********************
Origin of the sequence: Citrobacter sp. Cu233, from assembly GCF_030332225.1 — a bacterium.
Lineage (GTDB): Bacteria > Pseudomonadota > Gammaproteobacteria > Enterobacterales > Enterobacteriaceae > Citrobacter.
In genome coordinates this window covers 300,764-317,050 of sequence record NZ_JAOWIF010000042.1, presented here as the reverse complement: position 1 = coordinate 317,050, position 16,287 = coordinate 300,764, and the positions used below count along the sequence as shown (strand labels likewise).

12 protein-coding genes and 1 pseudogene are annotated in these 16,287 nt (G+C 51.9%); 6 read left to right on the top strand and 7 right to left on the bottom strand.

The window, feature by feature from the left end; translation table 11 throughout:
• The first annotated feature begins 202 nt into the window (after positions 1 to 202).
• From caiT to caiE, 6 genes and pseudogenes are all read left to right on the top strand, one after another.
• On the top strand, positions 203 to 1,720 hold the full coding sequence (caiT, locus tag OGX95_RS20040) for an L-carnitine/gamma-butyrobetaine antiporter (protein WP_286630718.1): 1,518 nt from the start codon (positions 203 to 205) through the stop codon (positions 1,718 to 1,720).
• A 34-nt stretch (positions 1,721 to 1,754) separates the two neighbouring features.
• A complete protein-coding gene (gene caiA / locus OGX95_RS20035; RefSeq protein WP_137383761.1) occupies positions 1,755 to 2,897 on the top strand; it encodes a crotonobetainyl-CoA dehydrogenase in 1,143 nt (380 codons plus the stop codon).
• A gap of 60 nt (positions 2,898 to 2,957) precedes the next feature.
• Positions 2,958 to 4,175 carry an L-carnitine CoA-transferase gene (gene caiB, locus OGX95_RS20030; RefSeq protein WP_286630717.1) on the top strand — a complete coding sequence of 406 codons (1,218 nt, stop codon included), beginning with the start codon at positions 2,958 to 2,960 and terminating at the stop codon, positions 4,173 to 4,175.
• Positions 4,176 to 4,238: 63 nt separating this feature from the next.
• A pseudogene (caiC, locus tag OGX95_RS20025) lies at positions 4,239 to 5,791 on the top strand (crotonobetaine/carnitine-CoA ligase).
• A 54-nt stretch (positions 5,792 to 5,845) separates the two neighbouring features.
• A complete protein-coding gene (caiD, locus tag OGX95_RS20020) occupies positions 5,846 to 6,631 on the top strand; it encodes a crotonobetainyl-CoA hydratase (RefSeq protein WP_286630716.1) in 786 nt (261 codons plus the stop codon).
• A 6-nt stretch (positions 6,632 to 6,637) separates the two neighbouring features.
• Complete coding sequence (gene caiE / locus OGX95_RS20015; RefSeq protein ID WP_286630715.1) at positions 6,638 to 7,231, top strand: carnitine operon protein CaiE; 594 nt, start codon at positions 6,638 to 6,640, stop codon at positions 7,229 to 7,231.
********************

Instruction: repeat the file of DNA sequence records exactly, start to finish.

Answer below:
Origin of the sequence: Citrobacter sp. Cu233, from assembly GCF_030332225.1 — a bacterium.
Lineage (GTDB): Bacteria > Pseudomonadota > Gammaproteobacteria > Enterobacterales > Enterobacteriaceae > Citrobacter.
In genome coordinates this window covers 300,764-317,050 of sequence record NZ_JAOWIF010000042.1, presented here as the reverse complement: position 1 = coordinate 317,050, position 16,287 = coordinate 300,764, and the positions used below count along the sequence as shown (strand labels likewise).

12 protein-coding genes and 1 pseudogene are annotated in these 16,287 nt (G+C 51.9%); 6 read left to right on the top strand and 7 right to left on the bottom strand.

The window, feature by feature from the left end; translation table 11 throughout:
• The first annotated feature begins 202 nt into the window (after positions 1 to 202).
• From caiT to caiE, 6 genes and pseudogenes are all read left to right on the top strand, one after another.
• On the top strand, positions 203 to 1,720 hold the full coding sequence (caiT, locus tag OGX95_RS20040) for an L-carnitine/gamma-butyrobetaine antiporter (protein WP_286630718.1): 1,518 nt from the start codon (positions 203 to 205) through the stop codon (positions 1,718 to 1,720).
• A 34-nt stretch (positions 1,721 to 1,754) separates the two neighbouring features.
• A complete protein-coding gene (gene caiA / locus OGX95_RS20035; RefSeq protein WP_137383761.1) occupies positions 1,755 to 2,897 on the top strand; it encodes a crotonobetainyl-CoA dehydrogenase in 1,143 nt (380 codons plus the stop codon).
• A gap of 60 nt (positions 2,898 to 2,957) precedes the next feature.
• Positions 2,958 to 4,175 carry an L-carnitine CoA-transferase gene (gene caiB, locus OGX95_RS20030; RefSeq protein WP_286630717.1) on the top strand — a complete coding sequence of 406 codons (1,218 nt, stop codon included), beginning with the start codon at positions 2,958 to 2,960 and terminating at the stop codon, positions 4,173 to 4,175.
• Positions 4,176 to 4,238: 63 nt separating this feature from the next.
• A pseudogene (caiC, locus tag OGX95_RS20025) lies at positions 4,239 to 5,791 on the top strand (crotonobetaine/carnitine-CoA ligase).
• A 54-nt stretch (positions 5,792 to 5,845) separates the two neighbouring features.
• A complete protein-coding gene (caiD, locus tag OGX95_RS20020) occupies positions 5,846 to 6,631 on the top strand; it encodes a crotonobetainyl-CoA hydratase (RefSeq protein WP_286630716.1) in 786 nt (261 codons plus the stop codon).
• A 6-nt stretch (positions 6,632 to 6,637) separates the two neighbouring features.
• Complete coding sequence (gene caiE / locus OGX95_RS20015; RefSeq protein ID WP_286630715.1) at positions 6,638 to 7,231, top strand: carnitine operon protein CaiE; 594 nt, start codon at positions 6,638 to 6,640, stop codon at positions 7,229 to 7,231.